Beyond Crisis Management: Minimising the Impacts to Utilities and Recovering Quickly

As any great strategist will tell you: winning the war is one thing; winning the peace is another.

When it comes to global challenges such as the 2020 COVID-19 pandemic, power and utility companies are at the front of the curve in crisis management.

There’s not much they haven’t planned for in safety and reliability, although few could have predicted the scope of this crisis and the time it will take to resolve.

It’s these companies that can transform, re-balance and rebound quickly who will “win the peace”, when Covid-19 is over (or at least scaled back).

Just as NASA’s rapid innovation to return the Apollo 13 team to earth following an explosion, the Covid-19 crisis offers industry a step-forward moment. As NASA rewrote the procedures for powering up the command module in three days rather than three months to bring the astronauts home, businesses are re-writing their operating handbooks in response to the pandemic.

Analysing the COVID-19 response lessons effectively and re-defining business as usual will be all-important.

A recent KPMG survey of US power and utilities providers Plugged In: Perspectives from US utilities on potential Covid-19 impacts has found companies are juggling a range of challenges from increased cyber-crime to poor connectivity for the remote workforce.

In this sector while around 50 percent of corporate-level and enterprise-level functions can be performed remotely, only 10-25 percent of transmission and distribution functions can be performed off-site. For those who must report to work, there are additional safety and security measures in place and there are likely to be ongoing additional work health and safety regulations in future.

In Australia as elsewhere, power and utilities businesses are being affected by disrupted global supply chains, delaying projects and limiting access to additional devices and SIM cards needed for remote work.

Demand patterns have shifted as businesses and industry shuts down and household demand rises, and many expect that household consumption will not counterbalance the commercial and industrial decline. .

Certainly, businesses are adapting to a home-based workforce, endeavouring to maintain high standards of customer service and supply but there are ongoing challenges that require managers to think differently.

Mobile networks and the NBN have held up but are under strain and this is likely to be exacerbated with ongoing work and school closures, with implications both direct and indirect. For example, some European countries are already mandating limits on Netflix downloads, striking fear in the hearts of working parents about the prospect of entertaining kids during the school holidays.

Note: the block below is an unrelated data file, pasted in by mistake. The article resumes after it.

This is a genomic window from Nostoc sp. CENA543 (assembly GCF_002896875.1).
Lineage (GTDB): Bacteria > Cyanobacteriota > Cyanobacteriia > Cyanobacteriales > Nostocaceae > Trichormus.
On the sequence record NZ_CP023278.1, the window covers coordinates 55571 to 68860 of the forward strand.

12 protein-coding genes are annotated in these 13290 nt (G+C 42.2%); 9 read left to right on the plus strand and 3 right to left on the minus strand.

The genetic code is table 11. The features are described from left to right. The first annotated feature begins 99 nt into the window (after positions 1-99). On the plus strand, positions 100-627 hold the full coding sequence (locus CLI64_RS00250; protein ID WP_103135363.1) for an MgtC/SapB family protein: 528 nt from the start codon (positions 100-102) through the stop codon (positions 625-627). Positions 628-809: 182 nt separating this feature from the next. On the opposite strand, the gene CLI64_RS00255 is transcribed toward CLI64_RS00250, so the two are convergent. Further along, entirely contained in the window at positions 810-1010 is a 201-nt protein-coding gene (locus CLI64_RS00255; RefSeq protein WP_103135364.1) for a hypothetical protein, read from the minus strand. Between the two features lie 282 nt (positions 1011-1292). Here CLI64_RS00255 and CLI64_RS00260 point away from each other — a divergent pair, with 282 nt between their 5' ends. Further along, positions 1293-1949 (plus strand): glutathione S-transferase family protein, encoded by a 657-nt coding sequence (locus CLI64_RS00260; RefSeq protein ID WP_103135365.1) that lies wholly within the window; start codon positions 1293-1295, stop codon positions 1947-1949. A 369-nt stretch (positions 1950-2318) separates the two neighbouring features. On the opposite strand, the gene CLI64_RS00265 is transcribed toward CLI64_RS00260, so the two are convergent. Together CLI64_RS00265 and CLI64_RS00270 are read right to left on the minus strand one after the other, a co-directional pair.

And consider the offshore call centre model that has prevailed for so long. Call centres in the Philippines have been closed due to social distancing measures, forcing some businesses to onshore call centres and there are questions about what will happen to the globalised model in future.

Meantime, companies are also reconsidering supplier continuity for critical spares and parts manufactured overseas and site-specific labour and services for remote locations. There’s a need to determine access to critical equipment such as water infrastructure, system monitoring equipment, critical spares in network and generator businesses and international technical expertise.

There’s also a need to adjust workflows and find new governance measures for corporate services work to ensure productivity in the new work-from-home environment.

Having been reminded about what’s important through this pandemic, companies are re-assessing their priorities. The post-COVID-19 world will not be as it was before.

Scenario-planning is more important than ever and companies need to re-imagine possible futures to inform the strategic decisions that will lead to a desired future state – not just the default.

Overall, we are seeing our essential services clients thinking about their operations in three main horizons.

Right Now – Crisis Management

  • Command centre
  • Splitting into teams to reduce contagion
  • Adopting remote work and necessary IT
  • Identify key person risks
  • Initial onshoring
  • Cost analysis / financial modelling / initial cost out

Next month to ~ six months – Operations in a COVID-19 world

  • Supply chain continuity and knock-on effects
  • Productivity in teams
  • New service delivery models on and offshore – call centres, processing, technology
  • Manage liquidity
  • Operations transformation
  • Bolster cyber security

Next six months onwards – Recovery to a new BAU

  • Sustainable cost take out
  • Deal with the work backlog – technology, asset maintenance, capital
  • Increased digitsation of processes
  • New connected operating model
  • Implement new business resilience and critical control measures

Scenarios are helping organisations to make effective trade-off decisions and with new AI and automation in the mix, simulations can be run to prescribe solutions rather than just predict.

By analysing past events and hypothesising future threats, organisations and government can identify strategic supplies at risk in major crises, and recognise when current internal risk capacities prove insufficient.

More detail on medium to long term can be found at our special COVID-19 page here


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